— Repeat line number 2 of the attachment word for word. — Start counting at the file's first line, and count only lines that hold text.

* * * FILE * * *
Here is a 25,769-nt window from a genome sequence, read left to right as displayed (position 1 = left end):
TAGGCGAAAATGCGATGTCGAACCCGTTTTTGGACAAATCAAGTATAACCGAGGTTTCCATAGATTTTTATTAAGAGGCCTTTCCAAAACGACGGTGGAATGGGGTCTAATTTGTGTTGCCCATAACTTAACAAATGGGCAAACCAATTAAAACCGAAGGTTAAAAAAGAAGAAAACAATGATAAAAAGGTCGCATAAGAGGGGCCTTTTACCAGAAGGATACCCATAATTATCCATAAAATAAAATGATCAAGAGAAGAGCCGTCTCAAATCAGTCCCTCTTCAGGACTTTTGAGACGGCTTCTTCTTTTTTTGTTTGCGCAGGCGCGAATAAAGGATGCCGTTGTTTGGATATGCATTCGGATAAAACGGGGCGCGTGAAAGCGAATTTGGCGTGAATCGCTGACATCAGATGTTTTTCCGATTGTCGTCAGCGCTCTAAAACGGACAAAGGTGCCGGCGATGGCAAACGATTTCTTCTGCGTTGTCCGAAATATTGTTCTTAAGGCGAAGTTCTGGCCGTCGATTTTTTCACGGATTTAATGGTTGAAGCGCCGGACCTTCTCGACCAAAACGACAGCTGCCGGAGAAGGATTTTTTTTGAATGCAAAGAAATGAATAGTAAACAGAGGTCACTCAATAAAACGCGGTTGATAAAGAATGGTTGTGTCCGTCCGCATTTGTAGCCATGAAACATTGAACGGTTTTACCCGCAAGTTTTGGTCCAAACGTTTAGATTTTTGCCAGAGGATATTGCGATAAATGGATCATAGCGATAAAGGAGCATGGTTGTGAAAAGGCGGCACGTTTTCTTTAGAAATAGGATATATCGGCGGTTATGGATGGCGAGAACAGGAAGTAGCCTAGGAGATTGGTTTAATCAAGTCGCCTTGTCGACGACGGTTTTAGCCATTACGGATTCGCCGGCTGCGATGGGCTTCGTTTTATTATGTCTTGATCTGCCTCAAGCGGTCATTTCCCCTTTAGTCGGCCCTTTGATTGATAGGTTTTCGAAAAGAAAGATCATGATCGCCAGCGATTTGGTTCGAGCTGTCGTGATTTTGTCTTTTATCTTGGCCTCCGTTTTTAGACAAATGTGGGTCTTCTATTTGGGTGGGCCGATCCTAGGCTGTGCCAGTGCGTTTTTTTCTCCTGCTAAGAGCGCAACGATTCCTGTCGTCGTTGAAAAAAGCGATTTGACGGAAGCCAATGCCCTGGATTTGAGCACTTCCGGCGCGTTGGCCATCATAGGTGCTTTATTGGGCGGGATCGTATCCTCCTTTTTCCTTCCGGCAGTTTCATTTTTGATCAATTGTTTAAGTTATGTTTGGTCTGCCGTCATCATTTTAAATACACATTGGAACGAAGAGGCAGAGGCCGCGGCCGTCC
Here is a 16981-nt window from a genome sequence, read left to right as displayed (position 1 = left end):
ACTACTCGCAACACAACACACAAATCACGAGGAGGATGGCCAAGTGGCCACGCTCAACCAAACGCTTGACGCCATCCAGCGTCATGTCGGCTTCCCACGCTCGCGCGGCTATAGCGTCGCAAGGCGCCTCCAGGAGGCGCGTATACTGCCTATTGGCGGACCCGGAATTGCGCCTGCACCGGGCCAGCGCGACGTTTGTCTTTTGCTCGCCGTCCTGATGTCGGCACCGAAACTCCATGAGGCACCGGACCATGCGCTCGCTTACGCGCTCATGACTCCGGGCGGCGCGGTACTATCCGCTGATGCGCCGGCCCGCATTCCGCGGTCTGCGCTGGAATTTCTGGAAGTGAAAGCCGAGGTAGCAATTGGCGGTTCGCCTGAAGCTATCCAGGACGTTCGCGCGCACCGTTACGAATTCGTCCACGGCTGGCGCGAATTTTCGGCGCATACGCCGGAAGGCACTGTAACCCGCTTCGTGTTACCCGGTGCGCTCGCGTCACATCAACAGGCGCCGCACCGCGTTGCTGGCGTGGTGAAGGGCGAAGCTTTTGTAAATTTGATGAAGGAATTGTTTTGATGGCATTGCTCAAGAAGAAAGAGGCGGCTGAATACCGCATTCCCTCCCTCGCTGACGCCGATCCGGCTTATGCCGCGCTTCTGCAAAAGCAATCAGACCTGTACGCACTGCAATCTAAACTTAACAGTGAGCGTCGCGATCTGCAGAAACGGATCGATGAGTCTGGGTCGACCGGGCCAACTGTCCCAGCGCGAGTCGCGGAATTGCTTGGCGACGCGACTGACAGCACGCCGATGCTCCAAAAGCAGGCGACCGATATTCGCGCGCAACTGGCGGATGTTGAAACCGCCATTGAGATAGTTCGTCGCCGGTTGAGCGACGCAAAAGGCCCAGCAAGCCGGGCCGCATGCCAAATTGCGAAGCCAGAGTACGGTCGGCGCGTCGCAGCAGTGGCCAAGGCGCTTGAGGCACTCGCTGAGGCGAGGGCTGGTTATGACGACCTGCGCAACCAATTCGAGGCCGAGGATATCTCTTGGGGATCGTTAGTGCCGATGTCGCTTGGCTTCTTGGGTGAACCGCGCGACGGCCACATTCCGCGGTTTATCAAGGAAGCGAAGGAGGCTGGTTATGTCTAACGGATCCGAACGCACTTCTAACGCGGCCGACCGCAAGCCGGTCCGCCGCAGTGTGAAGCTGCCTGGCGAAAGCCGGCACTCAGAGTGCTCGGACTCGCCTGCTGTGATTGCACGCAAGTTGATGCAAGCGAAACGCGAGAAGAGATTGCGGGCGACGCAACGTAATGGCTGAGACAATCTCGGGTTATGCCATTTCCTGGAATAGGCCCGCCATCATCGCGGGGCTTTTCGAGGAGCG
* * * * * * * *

TAGGCGAAAATGCGATGTCGAACCCGTTTTTGGACAAATCAAGTATAACCGAGGTTTCCATAGATTTTTATTAAGAGGCCTTTCCAAAACGACGGTGGAATGGGGTCTAATTTGTGTTGCCCATAACTTAACAAATGGGCAAACCAATTAAAACCGAAGGTTAAAAAAGAAGAAAACAATGATAAAAAGGTCGCATAAGAGGGGCCTTTTACCAGAAGGATACCCATAATTATCCATAAAATAAAATGATCAAGAGAAGAGCCGTCTCAAATCAGTCCCTCTTCAGGACTTTTGAGACGGCTTCTTCTTTTTTTGTTTGCGCAGGCGCGAATAAAGGATGCCGTTGTTTGGATATGCATTCGGATAAAACGGGGCGCGTGAAAGCGAATTTGGCGTGAATCGCTGACATCAGATGTTTTTCCGATTGTCGTCAGCGCTCTAAAACGGACAAAGGTGCCGGCGATGGCAAACGATTTCTTCTGCGTTGTCCGAAATATTGTTCTTAAGGCGAAGTTCTGGCCGTCGATTTTTTCACGGATTTAATGGTTGAAGCGCCGGACCTTCTCGACCAAAACGACAGCTGCCGGAGAAGGATTTTTTTTGAATGCAAAGAAATGAATAGTAAACAGAGGTCACTCAATAAAACGCGGTTGATAAAGAATGGTTGTGTCCGTCCGCATTTGTAGCCATGAAACATTGAACGGTTTTACCCGCAAGTTTTGGTCCAAACGTTTAGATTTTTGCCAGAGGATATTGCGATAAATGGATCATAGCGATAAAGGAGCATGGTTGTGAAAAGGCGGCACGTTTTCTTTAGAAATAGGATATATCGGCGGTTATGGATGGCGAGAACAGGAAGTAGCCTAGGAGATTGGTTTAATCAAGTCGCCTTGTCGACGACGGTTTTAGCCATTACGGATTCGCCGGCTGCGATGGGCTTCGTTTTATTATGTCTTGATCTGCCTCAAGCGGTCATTTCCCCTTTAGTCGGCCCTTTGATTGATAGGTTTTCGAAAAGAAAGATCATGATCGCCAGCGATTTGGTTCGAGCTGTCGTGATTTTGTCTTTTATCTTGGCCTCCGTTTTTAGACAAATGTGGGTCTTCTATTTGGGTGGGCCGATCCTAGGCTGTGCCAGTGCGTTTTTTTCTCCTGCTAAGAGCGCAACGATTCCTGTCGTCGTTGAAAAAAGCGATTTGACGGAAGCCAATGCCCTGGATTTGAGCACTTCCGGCGCGTTGGCCATCATAGGTGCTTTATTGGGCGGGATCGTATCCTCCTTTTTCCTTCCGGCAGTTTCATTTTTGATCAATTGTTTAAGTTATGTTTGGTCTGCCGTCATCATTTTAAATACACATTGGAACGAAGAGGCAGAGGCCGCGGCCGTCC